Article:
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Closed Crimean Summer Camp Gets Help From 'Exotic' Source

Strippers in Rostov-on-Don have sent a day's earnings to Artek summer camp in Crimea in an effort to help keep it open.

A renowned children's summer camp in Crimea that closed amid a legal dispute linked to the region's secession to Russia has found help in a rather unlikely place: a strip club in the southern Russian city of Rostov-on-Don.

As the Artek camp, a UNESCO site that opened in 1925 along the Black Sea shore, awaits confirmation of its legal status and possible backing by President Vladimir Putin, the girls of Rostov-on-Don's Provintsia strip club are offering up their hard-earned cash to help keep the camp running.

"We know that after Crimea became part of Russia, this popular camp was closed," an exotic dancer named Lana told the online tabloid LifeNews. "Me and the other girls decided to not just stand by, but to actually do something! All the money that we're making tonight is going to Crimea!"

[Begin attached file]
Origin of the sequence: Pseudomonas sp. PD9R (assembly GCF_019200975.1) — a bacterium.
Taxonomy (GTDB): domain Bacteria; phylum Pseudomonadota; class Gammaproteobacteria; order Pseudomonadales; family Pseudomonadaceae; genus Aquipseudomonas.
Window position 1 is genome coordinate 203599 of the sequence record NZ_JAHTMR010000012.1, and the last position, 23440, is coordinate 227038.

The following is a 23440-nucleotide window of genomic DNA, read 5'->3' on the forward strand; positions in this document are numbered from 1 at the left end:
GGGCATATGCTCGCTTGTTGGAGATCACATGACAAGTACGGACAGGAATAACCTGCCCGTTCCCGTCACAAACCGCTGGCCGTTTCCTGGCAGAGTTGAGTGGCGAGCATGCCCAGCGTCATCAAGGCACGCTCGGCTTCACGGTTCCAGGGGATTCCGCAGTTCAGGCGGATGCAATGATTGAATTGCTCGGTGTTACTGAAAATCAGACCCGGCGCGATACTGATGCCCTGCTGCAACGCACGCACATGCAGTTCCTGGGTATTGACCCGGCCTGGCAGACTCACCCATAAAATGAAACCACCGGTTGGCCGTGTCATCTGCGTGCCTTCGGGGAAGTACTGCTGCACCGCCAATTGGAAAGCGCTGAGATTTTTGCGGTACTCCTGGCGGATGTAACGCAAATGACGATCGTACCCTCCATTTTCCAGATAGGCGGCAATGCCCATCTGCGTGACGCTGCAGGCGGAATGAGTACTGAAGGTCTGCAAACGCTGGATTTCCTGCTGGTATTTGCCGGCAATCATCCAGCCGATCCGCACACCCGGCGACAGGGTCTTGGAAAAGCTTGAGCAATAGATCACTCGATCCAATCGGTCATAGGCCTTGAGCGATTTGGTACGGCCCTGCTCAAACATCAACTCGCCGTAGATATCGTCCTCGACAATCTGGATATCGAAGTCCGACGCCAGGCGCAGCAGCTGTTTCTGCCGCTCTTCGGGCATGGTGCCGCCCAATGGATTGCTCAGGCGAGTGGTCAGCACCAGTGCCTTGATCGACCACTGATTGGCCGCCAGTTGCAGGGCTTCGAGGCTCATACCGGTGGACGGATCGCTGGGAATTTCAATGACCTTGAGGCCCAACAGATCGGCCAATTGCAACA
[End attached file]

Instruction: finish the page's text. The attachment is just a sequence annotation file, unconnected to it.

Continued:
In late March, the speaker of Russia's upper house of parliament, Valentina Matviyenko, proposed giving the camp the prestigious status of a "presidential" international children's center, state news agency RIA Novosti reported.

The camp's deputy general director said last week that he soon expected more clarification on the status, but still wasn't sure when the camp would resume accepting visitors.

As of Tuesday, the girls of Provintsia have already sent several tens of thousands of rubles to the camp. For comparison, the average monthly salary in their city is about 25,000 rubles ($700), according to a report on the regional government's website.

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